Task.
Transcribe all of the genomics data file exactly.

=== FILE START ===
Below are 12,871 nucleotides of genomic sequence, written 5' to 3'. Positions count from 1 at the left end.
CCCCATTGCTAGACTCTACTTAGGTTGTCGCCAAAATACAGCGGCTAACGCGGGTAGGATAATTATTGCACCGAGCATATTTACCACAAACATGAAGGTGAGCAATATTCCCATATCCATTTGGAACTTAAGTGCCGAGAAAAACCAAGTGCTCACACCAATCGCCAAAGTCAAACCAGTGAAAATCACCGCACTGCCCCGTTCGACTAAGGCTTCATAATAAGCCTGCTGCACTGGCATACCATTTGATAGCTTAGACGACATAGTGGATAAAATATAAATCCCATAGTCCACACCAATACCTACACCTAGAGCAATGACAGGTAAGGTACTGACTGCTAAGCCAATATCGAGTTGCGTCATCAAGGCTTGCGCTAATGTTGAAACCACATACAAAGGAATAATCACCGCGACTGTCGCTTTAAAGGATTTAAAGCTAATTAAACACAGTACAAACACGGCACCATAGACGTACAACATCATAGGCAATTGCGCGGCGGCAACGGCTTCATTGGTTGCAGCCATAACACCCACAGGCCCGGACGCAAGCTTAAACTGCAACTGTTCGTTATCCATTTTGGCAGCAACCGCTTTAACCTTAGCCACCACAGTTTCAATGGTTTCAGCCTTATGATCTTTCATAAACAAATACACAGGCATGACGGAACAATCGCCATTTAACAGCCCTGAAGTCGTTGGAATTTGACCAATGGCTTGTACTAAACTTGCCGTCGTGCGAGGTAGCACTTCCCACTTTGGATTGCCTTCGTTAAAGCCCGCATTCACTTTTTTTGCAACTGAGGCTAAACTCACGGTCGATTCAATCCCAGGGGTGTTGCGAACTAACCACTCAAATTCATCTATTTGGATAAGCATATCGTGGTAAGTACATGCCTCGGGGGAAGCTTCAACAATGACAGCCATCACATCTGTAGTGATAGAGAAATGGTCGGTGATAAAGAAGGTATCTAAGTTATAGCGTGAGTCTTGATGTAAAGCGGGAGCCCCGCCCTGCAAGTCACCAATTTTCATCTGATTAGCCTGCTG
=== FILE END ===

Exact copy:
Below are 12,871 nucleotides of genomic sequence, written 5' to 3'. Positions count from 1 at the left end.
CCCCATTGCTAGACTCTACTTAGGTTGTCGCCAAAATACAGCGGCTAACGCGGGTAGGATAATTATTGCACCGAGCATATTTACCACAAACATGAAGGTGAGCAATATTCCCATATCCATTTGGAACTTAAGTGCCGAGAAAAACCAAGTGCTCACACCAATCGCCAAAGTCAAACCAGTGAAAATCACCGCACTGCCCCGTTCGACTAAGGCTTCATAATAAGCCTGCTGCACTGGCATACCATTTGATAGCTTAGACGACATAGTGGATAAAATATAAATCCCATAGTCCACACCAATACCTACACCTAGAGCAATGACAGGTAAGGTACTGACTGCTAAGCCAATATCGAGTTGCGTCATCAAGGCTTGCGCTAATGTTGAAACCACATACAAAGGAATAATCACCGCGACTGTCGCTTTAAAGGATTTAAAGCTAATTAAACACAGTACAAACACGGCACCATAGACGTACAACATCATAGGCAATTGCGCGGCGGCAACGGCTTCATTGGTTGCAGCCATAACACCCACAGGCCCGGACGCAAGCTTAAACTGCAACTGTTCGTTATCCATTTTGGCAGCAACCGCTTTAACCTTAGCCACCACAGTTTCAATGGTTTCAGCCTTATGATCTTTCATAAACAAATACACAGGCATGACGGAACAATCGCCATTTAACAGCCCTGAAGTCGTTGGAATTTGACCAATGGCTTGTACTAAACTTGCCGTCGTGCGAGGTAGCACTTCCCACTTTGGATTGCCTTCGTTAAAGCCCGCATTCACTTTTTTTGCAACTGAGGCTAAACTCACGGTCGATTCAATCCCAGGGGTGTTGCGAACTAACCACTCAAATTCATCTATTTGGATAAGCATATCGTGGTAAGTACATGCCTCGGGGGAAGCTTCAACAATGACAGCCATCACATCTGTAGTGATAGAGAAATGGTCGGTGATAAAGAAGGTATCTAAGTTATAGCGTGAGTCTTGATGTAAAGCGGGAGCCCCGCCCTGCAAGTCACCAATTTTCATCTGATTAGCCTGCTG